Prospects for Beans

When it comes to soybeans, the USDA in its most recent missive told us that world soybean production is estimated at 320.5 million tons for the coming year, which is an increase of 0.5% from last year. Like corn, the US is the world’s largest producer and exporter of beans and is expected to produce 107 million tons of the grain.

 

The USDA projects that the soybean price will range between $8.05 and $9.55 in 2016, which is down 13% from 2015 projections. The monthly chart highlights the bearish price action in beans over recent years corresponding with bumper crops.

Consumers do not buy raw soybeans, rather they consume soybean products: meal and oil, which are used for animal feed and cooking or food ingredients respectively.

The monthly chart of the synthetic soybean crush spread shows that the margins for crushing soybeans into products have decreased over recent years. This tells us that supplies of these products have increased and/or demand has decreased. This is not a positive sign for the price of soybeans as product prices translate to the very heart of demand fundamentals for raw beans.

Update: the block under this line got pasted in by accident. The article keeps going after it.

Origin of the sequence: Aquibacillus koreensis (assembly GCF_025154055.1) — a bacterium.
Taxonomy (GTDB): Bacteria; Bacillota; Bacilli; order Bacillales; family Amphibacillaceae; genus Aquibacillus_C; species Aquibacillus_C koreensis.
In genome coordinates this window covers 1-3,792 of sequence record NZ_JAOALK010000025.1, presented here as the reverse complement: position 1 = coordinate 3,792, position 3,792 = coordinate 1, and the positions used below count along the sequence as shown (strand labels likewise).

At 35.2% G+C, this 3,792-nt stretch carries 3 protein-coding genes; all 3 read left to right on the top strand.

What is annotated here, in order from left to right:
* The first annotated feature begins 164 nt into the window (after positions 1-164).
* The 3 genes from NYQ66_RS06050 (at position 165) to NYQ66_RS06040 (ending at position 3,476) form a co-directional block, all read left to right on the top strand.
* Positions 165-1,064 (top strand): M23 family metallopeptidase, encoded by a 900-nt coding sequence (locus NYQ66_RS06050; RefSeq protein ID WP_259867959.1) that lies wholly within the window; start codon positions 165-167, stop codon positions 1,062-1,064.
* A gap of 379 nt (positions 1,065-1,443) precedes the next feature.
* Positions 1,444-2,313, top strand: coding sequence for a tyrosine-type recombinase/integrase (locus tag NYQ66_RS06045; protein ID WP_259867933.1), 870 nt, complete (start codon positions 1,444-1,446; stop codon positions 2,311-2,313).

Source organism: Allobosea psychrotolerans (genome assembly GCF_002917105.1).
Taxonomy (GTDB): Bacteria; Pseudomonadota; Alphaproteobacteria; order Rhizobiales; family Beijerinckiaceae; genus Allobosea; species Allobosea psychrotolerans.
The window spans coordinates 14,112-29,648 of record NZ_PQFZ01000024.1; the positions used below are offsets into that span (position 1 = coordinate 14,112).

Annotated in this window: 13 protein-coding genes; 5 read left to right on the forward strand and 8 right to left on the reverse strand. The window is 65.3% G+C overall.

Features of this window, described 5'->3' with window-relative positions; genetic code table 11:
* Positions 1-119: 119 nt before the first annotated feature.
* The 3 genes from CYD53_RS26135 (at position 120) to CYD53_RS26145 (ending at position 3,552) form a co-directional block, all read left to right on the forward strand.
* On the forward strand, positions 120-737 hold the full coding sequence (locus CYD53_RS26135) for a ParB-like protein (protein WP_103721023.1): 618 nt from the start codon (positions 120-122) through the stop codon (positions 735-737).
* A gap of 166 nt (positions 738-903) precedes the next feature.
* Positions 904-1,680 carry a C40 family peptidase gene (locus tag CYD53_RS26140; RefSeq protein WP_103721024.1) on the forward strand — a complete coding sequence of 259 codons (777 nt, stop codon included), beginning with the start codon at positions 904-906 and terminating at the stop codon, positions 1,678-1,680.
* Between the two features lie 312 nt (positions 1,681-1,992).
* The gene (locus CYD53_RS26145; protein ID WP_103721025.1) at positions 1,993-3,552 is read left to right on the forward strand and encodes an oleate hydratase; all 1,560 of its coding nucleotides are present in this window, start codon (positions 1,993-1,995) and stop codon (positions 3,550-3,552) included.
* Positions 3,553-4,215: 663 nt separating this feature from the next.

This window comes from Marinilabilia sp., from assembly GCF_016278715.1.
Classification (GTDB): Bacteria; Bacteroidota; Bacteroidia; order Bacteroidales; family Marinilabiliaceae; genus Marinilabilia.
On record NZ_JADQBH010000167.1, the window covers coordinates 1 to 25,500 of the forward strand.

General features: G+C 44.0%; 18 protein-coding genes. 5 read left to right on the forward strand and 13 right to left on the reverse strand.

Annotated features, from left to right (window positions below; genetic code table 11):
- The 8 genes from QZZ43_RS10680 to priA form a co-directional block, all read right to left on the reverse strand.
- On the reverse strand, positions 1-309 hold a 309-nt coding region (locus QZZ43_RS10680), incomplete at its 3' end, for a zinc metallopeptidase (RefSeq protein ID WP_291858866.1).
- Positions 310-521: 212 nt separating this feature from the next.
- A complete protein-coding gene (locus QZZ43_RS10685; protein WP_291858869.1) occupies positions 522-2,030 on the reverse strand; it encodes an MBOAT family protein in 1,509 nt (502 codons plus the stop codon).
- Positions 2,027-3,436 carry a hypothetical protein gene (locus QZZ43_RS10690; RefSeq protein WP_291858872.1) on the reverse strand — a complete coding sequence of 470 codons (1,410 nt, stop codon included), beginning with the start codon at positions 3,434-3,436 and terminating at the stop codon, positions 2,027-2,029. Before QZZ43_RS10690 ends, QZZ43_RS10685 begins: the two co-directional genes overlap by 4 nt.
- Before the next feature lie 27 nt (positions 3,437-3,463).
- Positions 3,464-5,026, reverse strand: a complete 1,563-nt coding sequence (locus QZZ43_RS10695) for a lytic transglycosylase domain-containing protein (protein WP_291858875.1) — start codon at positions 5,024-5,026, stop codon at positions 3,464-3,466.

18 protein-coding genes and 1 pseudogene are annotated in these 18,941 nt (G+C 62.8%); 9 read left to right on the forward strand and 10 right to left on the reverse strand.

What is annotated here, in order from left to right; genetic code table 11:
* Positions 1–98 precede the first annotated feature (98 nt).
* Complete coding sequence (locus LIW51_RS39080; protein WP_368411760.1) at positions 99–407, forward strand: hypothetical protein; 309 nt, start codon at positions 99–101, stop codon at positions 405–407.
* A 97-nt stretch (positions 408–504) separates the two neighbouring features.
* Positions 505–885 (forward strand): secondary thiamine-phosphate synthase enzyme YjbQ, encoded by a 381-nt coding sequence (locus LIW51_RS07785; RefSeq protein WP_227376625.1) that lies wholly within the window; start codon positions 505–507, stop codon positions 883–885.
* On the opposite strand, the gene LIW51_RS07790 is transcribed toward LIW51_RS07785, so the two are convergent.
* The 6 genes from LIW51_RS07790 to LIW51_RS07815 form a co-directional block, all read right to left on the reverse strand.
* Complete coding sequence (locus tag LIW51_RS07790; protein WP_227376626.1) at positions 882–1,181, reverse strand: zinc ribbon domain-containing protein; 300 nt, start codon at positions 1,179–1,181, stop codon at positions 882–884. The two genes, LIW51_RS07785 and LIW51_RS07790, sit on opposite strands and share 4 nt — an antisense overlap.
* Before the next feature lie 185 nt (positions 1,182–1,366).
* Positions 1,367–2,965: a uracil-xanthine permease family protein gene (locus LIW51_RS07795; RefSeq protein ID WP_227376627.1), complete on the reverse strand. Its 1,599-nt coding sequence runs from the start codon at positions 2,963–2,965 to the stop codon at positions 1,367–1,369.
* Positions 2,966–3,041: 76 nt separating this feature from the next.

Prospects for Wheat

Wheat production is ubiquitous compared with other grains. While the US is an important producer and exporter, it does not have the same position that it does in the corn and bean market. The USDA estimates world production of 735.8 million tons of wheat for the coming year, up only 0.1% from their last report estimate. The US will produce 55.8 million tons and Canadian production will be around 27.6 million tons. Canadian production will fall by 6.2% from last year due likely to lower price. Global wheat inventories now stand at record levels given the past three years of bumper harvests around the world.